With respect to the third consideration, we agree that it is important to intervene at the employer level and intervene in ways that address structural inequities and racism that impact both access to STEM occupations and that push out women and BIPOC individuals out of STEM Within the context of this project, one of the examples of collective impact (see below) is that the MyCAP lessons are being used by Boston Public Schools as part of a Transformative Mentoring program where significant attention is paid to helping adult mentors first become critically conscious of how structural inequities and racism impacts their interactions with youth. The BU Center for Future Readiness was asked to help in the design and implementation of this effort which will allow these mentor-focused development activities to be incorporated into other MyCAP professional development efforts. At a national level, the BU Center for Future Readiness helped establish a national Coalition for Career Development Center, which is industry-led and makes STEM equity a primary concern.
In sum, our collaboration design efforts aim to address structural inequities and prevalent racism that prevents many Latinx youth in Boston from gaining access to quality learning and workforce development opportunities. We intend to increase access to quality STEM learning and career services and support Sociedad Latina’s current efforts to support educational attainment and future readiness by supporting youth in charting a range of occupational pathways that include possessing the workforce skills needed to directly enter decent, high wage/high demand work opportunities such as STEM occupations after high school as well as to identify “on-ramps” into training, two-year and four-year programs that align to their future career and life goals.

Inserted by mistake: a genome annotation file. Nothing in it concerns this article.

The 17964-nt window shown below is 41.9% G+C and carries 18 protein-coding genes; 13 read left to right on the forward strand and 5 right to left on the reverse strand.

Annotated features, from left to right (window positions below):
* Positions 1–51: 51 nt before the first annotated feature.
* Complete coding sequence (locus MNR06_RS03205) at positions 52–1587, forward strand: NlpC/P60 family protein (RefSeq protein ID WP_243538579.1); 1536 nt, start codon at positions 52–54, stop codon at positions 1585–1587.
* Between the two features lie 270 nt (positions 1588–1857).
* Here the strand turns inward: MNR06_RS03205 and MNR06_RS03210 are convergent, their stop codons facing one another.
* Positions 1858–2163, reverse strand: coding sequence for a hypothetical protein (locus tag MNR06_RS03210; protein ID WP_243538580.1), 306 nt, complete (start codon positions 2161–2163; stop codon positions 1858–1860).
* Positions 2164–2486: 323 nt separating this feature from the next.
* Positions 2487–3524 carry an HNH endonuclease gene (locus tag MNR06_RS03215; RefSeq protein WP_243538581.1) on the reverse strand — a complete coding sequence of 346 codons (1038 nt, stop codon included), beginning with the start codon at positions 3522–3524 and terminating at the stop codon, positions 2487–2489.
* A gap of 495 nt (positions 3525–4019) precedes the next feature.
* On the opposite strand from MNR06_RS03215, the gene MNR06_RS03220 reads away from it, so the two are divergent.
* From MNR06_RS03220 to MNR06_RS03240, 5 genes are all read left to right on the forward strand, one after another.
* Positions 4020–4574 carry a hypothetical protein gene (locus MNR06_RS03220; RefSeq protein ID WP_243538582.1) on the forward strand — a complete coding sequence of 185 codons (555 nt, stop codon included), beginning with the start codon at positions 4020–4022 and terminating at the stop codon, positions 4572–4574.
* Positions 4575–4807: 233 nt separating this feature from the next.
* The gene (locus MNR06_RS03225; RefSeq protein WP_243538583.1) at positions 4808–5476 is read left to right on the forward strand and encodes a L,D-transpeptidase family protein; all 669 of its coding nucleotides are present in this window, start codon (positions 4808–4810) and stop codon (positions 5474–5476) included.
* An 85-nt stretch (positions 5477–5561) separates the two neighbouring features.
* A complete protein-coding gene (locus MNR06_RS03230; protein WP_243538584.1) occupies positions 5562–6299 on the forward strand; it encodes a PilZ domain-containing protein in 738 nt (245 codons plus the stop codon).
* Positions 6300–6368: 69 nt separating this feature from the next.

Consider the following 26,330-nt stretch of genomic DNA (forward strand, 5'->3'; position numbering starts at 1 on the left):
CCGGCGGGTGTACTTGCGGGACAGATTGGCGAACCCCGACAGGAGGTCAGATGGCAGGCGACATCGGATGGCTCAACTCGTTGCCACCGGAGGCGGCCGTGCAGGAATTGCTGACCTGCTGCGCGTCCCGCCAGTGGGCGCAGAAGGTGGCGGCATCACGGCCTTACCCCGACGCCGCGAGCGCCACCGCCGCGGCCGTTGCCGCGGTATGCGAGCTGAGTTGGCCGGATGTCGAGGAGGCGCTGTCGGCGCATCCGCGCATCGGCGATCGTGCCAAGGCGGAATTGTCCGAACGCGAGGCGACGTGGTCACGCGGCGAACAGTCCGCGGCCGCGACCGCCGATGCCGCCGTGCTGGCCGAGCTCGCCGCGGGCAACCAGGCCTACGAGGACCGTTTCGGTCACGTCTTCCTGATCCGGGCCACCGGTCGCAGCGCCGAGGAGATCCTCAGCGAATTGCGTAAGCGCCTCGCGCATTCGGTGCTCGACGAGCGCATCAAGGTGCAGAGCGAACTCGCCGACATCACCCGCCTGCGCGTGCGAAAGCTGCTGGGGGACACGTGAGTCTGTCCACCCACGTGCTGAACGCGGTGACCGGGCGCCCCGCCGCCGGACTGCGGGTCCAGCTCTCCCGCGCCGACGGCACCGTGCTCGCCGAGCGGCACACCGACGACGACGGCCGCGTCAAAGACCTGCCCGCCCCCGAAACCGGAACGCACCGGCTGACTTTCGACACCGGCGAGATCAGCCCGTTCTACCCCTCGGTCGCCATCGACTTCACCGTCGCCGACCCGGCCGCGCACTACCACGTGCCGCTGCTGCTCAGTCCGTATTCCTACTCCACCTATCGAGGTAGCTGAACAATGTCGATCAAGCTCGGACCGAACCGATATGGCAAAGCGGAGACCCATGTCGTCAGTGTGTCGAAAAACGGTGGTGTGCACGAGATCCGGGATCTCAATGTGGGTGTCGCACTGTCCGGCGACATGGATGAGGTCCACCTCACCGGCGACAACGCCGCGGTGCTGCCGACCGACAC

3. Sample MyCAP Activities

In this section, we provide information on the lesson products that resulted from our collaborative research. MyCAP activities were originally designed to support the BPS districtwide high school implementation [41]. Sociedad Latina staff, with support of the BU Center for Future Readiness, redesigned these lessons to make them more culturally and linguistically accessible for Latinx middle school youth [10]. This section will focus on two of three Who Am I lessons that develop self-exploration and career exploration skills. Who Am I was modified from a lesson originally developed by Perry and his colleagues as part of their “Making My Future Work” lesson guide [42,43]. The Who Am I lesson facilitates a 45-min group conversation about one’s skills and talent and then explores how they align to a wide range of occupations. One key modification to the Who Am I lesson is that the personal qualities youth explore were drawn from a list of human skills (i.e., advanced social emotional learning skills) that employers have identified as in high demand [44]. Given this past year’s need to create remote learning, the Who Am I lesson consists of two interactive online activities using Microsoft PowerPoint as well as different add-on features such as Nearpod [45] (n.d.). While originally developed by EdVestors [11] (n.d.) for use with BPS high schools, the lessons were modified by Sociedad Latina (n.d.) to be relevant for middle school youth, and a third modification was made by Harvard University’s National Center for Rural Education Research Networks [46]. Sample slides are presented in Appendix A.